Greece was to suffer fearfully under German occupation. In the first eighteen months, no fewer than 40,000 Greeks starved to death, and the population was reduced by some 300,000 in the course of the war. Olive oil became a major currency as inflation meant that a single loaf of bread could cost 2 million drachma. The Germans resorted to methods of violence to keep control, as when all the male inhabitants of Kalavryta in the northern Peloponnese – 696 people in twenty-five villages – were shot by the 117th Jager Division in reprisal for guerrilla actions.

The conquest of Greece and Yugoslavia opened a darker chapter in European history. The Germans extracted so much foodstuffs and raw materials from Greece that widespread famine broke out the following winter. That famine fueled the growth of resistance forces, since the Germans failed to complete the conquest in their rush to deal with the Soviet Union.

From the beginning, the German reply to partisan war was a policy of ruthlessness that led to hundreds of bloodstained Greek villages; it also resulted in the immediate shooting of thousands of Jews by the SS.

With control of Crete the Germans could threaten the eastern Mediterranean, bomb Egypt and Libya and protect the Corinth Canal, through which much of Italy’s oil was transported. Operation Merkur (Mercury) was launched against three airfields on the north coast of the island. This occasion marked the first mainly airborne invasion in military history, as the Germans used Fallschirmjäger (paratrooper) troops to attack the island. After 13 days of fighting the Germans emerged victorious.

Major-General Bernard Freyberg, nicknamed by Churchill ‘the Salamander’ because he had been through fire so often – wounded twelve times – was in command of the defense of Crete. He had 15,500 troops which had been evacuated (defeated and exhausted) from Greece, 12,000 troops from Egypt, 14,000 Greeks, little artillery and only twenty-four serviceable fighter aircraft to face the first wave of General Karl Student’s XI Fliegerkorps (airborne corps) of 11,000 fresh, crack paratroopers.

One of the airfields, Maleme, was taken from the New Zealand 5th Brigade albeit with heavy German losses. It was then hugely reinforced; between 20,000 and 30,000 German paratroopers landed on Crete, so the Germans could deploy reinforcements. Although Freyberg was forewarned by the cipher decrypts codenamed Ultra to expect the attack on the northern airfields, he was prevented from acting on the information too obviously, for fear of compromising its all-important source.

When Wavell met the Commander-in-Chief of the Mediterranean Fleet, Sir Andrew Browne Cunningham, on board HMS Warspite in Alexandria six days into the invasion, the unanimous advice of the Staff was that Freyberg’s entire force would have to surrender, because if the Royal Navy suffered any further losses in evacuating them, the Allies could lose control of the eastern Mediterranean. The Germans would then take Syria and the Persian and Iraqi oil fields and cut off Britain’s oil supply. This prompted one of the great ripostes of the war, when Cunningham, who spoke last, said: ‘It has always been the duty of the Navy to take the Army overseas to battle and, if the Army fail, to bring them back again. If we now break with that tradition, ever afterwards when soldiers go overseas they will tend to look over their shoulders instead of relying on the Navy. You have said, General, that it will take three years to build a new fleet. I will tell you that it will take three hundred years to build a new tradition. If, gentlemen, you now order the Army in Crete to surrender, the Fleet will still go there to bring off the Marines.’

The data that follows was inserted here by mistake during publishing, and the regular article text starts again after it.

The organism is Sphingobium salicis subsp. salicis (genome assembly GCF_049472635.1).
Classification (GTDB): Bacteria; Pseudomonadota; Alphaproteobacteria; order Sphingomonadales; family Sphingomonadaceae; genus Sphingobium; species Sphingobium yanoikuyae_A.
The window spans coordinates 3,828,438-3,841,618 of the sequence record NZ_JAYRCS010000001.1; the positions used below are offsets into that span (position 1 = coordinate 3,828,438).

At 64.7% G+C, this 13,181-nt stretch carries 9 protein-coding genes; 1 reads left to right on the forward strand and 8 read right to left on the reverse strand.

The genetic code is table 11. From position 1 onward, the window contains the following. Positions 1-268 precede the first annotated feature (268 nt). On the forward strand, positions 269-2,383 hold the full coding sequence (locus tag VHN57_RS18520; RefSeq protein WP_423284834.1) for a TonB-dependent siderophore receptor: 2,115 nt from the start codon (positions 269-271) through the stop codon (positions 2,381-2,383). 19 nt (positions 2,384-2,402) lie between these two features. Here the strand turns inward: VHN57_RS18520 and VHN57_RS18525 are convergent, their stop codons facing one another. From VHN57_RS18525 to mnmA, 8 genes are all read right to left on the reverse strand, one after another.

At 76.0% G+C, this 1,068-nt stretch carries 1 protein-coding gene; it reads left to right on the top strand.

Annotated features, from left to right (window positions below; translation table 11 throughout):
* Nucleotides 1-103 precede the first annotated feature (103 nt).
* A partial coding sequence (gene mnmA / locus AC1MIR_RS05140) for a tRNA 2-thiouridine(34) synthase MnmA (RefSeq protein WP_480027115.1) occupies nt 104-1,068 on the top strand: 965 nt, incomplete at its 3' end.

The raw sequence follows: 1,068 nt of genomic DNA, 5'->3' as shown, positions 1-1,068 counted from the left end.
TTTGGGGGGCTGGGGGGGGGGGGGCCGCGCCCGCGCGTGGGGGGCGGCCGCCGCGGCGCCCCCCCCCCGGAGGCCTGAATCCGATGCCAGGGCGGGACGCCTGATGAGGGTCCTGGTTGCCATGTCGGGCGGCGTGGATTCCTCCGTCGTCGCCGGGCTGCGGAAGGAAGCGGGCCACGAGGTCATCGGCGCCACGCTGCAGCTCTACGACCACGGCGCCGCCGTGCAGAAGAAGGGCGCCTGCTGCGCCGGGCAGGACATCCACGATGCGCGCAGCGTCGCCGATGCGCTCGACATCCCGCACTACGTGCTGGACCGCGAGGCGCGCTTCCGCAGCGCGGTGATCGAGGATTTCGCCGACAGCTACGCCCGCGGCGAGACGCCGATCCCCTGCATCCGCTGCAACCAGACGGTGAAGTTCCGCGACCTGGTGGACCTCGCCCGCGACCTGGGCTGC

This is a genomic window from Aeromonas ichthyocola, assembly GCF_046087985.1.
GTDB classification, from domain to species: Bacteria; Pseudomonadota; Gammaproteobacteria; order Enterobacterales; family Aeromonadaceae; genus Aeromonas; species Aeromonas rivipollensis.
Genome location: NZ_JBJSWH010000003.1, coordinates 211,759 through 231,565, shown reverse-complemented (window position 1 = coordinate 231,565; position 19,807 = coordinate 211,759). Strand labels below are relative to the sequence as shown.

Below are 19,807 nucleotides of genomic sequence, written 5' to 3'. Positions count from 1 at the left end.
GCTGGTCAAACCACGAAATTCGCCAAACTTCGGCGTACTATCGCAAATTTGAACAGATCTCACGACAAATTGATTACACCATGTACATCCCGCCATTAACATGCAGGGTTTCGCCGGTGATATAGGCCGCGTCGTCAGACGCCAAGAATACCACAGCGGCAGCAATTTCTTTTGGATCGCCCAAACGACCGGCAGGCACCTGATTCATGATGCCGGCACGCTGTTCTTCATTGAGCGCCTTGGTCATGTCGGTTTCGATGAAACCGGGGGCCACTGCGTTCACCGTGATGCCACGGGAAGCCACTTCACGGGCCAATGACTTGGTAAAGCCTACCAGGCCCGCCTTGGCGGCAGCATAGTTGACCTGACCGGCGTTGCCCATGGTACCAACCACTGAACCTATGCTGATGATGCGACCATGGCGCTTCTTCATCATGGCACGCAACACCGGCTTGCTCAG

Churchill telegraphed from London: ‘Victory in Crete essential at this turning point of the war. Keep hurling in all aid you can.’ Wavell nonetheless ordered Freyberg to evacuate Crete without equipment, and over the following four nights, coincidentally the first anniversary of the Dunkirk evacuation, 16,500 men were embarked. The Germans had lost 370 planes - 220 destroyed and 150 damaged - and were never to employ another airborne assault again. This was extremely fortunate in the case of Malta the following year, which was vulnerable to such an attack.

In the Balkans, German air superiority had played as significant a role as it had in the Blitzkrieg in Norway and Western Europe. The failure of the Allies was also due to the inability of the British to send to Greece the size of forces and the quantities of supplies which they had anticipated providing.

For Hitler, the Balkan campaign represented a diversion. In summer 1940 he had assigned the region entirely to Mussolini, while he himself dreamed of Lebensraum, vital space, at the expense of the Soviet Union. Hitler, of course, had hoped that the Italians could handle the Mediterranean by themselves; in addition, he hoped that there would be some degree of effectiveness in Italian policy. But he underestimated the extent of incompetent Italian military leadership. The Germans had to engage in damage limitation. That led to the reinforcement of North Africa by the Afrika Korps and to the sledgehammer assault on Greece and Yugoslavia.